It had been a long time since I taught a new course, so I was feeling anxious. Then, for the whole semester, my high school students had unnervingly flat expressions. They answered discussion questions with as few words as possible—even with partners or small groups. My magic trick of connecting with students through journal entries worked with only a few. I devoted countless hours to the course, with seemingly little results. I concluded that the students were having a miserable experience, and as a result, I was miserable—and exhausted.
At the end of the semester, I almost cried with relief when my anonymous course evaluations were overwhelmingly positive. (I could have done some midterm evaluations and saved myself some suffering!) As a seasoned teacher, how had I so badly misread my students’ experience, especially when I see myself as someone who generally has an accurate read on the classroom vibe?
Previous Trauma Can Present Challenges to Teachers
I posed this question to my therapist, who explained that people who’ve experienced trauma in their childhood are often hypervigilant, always alert for signs of potential danger, so we tend to read neutral faces as displeased—especially when we’re in an unfamiliar situation. Ironically, I had known about those studies as they applied to students in the classroom but never imagined that they applied to me. This conversation led me to think again about the ways that childhood trauma can shape teachers—particularly those who took on the caretaker role in a chaotic family.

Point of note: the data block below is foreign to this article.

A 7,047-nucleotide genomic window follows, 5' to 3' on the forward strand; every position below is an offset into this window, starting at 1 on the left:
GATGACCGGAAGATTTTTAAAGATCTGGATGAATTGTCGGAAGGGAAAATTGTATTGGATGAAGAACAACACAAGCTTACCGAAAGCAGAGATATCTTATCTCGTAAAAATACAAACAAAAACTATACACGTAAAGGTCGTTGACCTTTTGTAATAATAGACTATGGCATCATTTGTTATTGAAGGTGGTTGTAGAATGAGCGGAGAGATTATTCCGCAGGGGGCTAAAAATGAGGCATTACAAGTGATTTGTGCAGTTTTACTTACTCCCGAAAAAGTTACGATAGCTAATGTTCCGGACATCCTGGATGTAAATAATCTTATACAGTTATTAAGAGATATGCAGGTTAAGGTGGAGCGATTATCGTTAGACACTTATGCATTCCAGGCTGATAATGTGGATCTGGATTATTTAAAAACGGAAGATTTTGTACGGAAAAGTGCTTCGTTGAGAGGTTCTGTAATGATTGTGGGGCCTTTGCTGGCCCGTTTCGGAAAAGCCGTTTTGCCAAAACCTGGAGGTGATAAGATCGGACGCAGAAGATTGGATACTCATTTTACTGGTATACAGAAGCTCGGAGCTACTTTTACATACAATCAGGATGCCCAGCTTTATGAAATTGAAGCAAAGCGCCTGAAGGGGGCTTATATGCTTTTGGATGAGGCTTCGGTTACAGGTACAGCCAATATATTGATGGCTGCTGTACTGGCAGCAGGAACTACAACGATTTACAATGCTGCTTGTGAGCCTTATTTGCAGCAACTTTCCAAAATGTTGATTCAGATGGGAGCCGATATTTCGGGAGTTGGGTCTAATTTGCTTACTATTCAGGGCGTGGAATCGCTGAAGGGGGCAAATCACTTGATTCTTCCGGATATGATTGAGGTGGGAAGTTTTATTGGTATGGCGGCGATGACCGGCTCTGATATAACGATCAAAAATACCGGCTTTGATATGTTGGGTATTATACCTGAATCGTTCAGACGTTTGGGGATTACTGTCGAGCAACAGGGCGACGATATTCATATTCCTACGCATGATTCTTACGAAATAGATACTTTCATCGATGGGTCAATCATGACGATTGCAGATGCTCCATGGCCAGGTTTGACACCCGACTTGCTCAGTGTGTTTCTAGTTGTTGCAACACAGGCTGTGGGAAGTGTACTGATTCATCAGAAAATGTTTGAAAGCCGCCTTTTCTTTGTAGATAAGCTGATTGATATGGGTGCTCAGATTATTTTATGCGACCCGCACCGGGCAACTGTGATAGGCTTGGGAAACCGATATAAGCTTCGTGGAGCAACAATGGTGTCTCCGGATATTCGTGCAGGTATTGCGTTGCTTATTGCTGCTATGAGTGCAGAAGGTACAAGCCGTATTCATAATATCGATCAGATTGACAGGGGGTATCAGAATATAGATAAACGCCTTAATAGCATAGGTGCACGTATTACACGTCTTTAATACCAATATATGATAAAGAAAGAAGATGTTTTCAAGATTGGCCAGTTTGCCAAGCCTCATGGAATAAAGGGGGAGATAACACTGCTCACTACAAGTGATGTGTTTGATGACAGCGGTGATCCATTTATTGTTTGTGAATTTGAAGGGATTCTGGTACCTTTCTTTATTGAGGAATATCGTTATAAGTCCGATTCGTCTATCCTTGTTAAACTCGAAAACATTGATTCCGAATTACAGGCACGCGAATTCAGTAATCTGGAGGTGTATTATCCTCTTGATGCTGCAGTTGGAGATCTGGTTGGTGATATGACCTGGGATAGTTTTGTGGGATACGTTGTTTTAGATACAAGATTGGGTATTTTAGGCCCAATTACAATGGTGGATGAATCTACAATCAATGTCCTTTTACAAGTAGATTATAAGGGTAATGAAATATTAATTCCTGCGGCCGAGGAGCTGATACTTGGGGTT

In my many years teaching and working as a mentor for new teachers, I’ve noticed that those of us who were caretakers as children, like me, often have extraordinary strengths and some common challenges in our work.